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Stacy Suaya | Photo: Tim Melideo | June 26, 2013
Raphael Farasat rises to the occasion for the covert new club Truffl.
You might say that Raphael Farasat’s career mushroomed quickly—last year’s intern for the Umami Restaurant Group is this year’s CEO and founder of its choosy offshoot Truffl (truffl.com).
Within months of his hiring, the burger empire (which also lords over hot spots 800 Degrees and Red Medicine) promoted the 25-year-old to helm its latest foodie sensation, a private membership club with a curious name. “Everyone with good taste likes truffles, and like our events, they’re found underground,” Farasat explains.
With exclusivity and uniqueness as its M.O., Truffl launched in May with 200 charter members—think young, creative types—and a party at a rented Hollywood Hills pad, where each room staged a mini event with Umami Burger sliders and microbrew tastings, a Jitlada Thai dinner and glassblowing of the Truffl logo.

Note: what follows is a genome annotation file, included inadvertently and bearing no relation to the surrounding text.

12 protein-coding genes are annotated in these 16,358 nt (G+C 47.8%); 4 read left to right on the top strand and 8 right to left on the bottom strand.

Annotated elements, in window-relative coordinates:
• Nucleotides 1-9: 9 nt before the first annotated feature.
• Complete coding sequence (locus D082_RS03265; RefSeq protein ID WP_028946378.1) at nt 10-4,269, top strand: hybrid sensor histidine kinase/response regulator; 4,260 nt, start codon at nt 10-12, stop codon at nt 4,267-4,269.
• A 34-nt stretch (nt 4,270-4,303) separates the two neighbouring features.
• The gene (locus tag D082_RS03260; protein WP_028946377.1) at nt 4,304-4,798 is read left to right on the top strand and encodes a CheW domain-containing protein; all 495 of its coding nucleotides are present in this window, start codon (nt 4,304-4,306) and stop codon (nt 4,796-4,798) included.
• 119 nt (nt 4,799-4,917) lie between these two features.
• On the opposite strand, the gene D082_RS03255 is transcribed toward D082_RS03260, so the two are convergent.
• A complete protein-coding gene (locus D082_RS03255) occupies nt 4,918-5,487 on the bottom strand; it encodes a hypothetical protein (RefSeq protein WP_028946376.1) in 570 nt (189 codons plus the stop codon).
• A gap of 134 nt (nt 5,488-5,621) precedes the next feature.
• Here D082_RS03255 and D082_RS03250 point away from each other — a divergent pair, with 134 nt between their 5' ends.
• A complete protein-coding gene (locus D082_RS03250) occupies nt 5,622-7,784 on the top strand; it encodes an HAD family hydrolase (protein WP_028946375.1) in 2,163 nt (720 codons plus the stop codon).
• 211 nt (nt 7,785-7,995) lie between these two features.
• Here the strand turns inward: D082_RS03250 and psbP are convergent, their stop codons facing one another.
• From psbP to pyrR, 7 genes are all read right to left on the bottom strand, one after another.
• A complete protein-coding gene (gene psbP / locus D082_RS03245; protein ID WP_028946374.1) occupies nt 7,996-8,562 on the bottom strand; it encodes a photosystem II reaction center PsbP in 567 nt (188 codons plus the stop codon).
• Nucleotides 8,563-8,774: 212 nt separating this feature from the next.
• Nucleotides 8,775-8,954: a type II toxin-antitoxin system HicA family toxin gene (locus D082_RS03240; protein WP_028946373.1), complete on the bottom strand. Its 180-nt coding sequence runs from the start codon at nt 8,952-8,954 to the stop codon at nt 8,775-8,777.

If anyone knows how to curate what the website calls “once in a lifetime experiences,” it’s Farasat, an L.A. native who, after college, flew to Australia with a one-way ticket and traveled the world for a year. Those adventures—like, say, stumbling upon two unassuming tree houses on the beach where English expats throw soirees for savvy travelers in Sihanoukville, Cambodia—are now being creatively recast stateside for Truffl.“How,” Farasat wonders, “do you come home, sit at a desk all day long and be satisfied with that?”
For Angelenos of the same mind, Farasat welcomes applications over the website. When accepted, the first step is filling out a taste profile, where one might “like” molecular gastronomy and electronic music, live in West Hollywood and be available Friday nights. Truffl then aims to create an event with those exact specifications, for five to 20 likeminded people. One of his dream collaborations? To host a recreation of Thailand’s Full Moon Party with New York and Portland eatery Pok Pok and local fave Night + Market. No passport required.
Japanese whiskey, everything Herman Miller, Abbot Kinney, Korean food, elbow patches
Bootsy Bellows, taxi drivers who won’t accept credit cards, people who don’t read books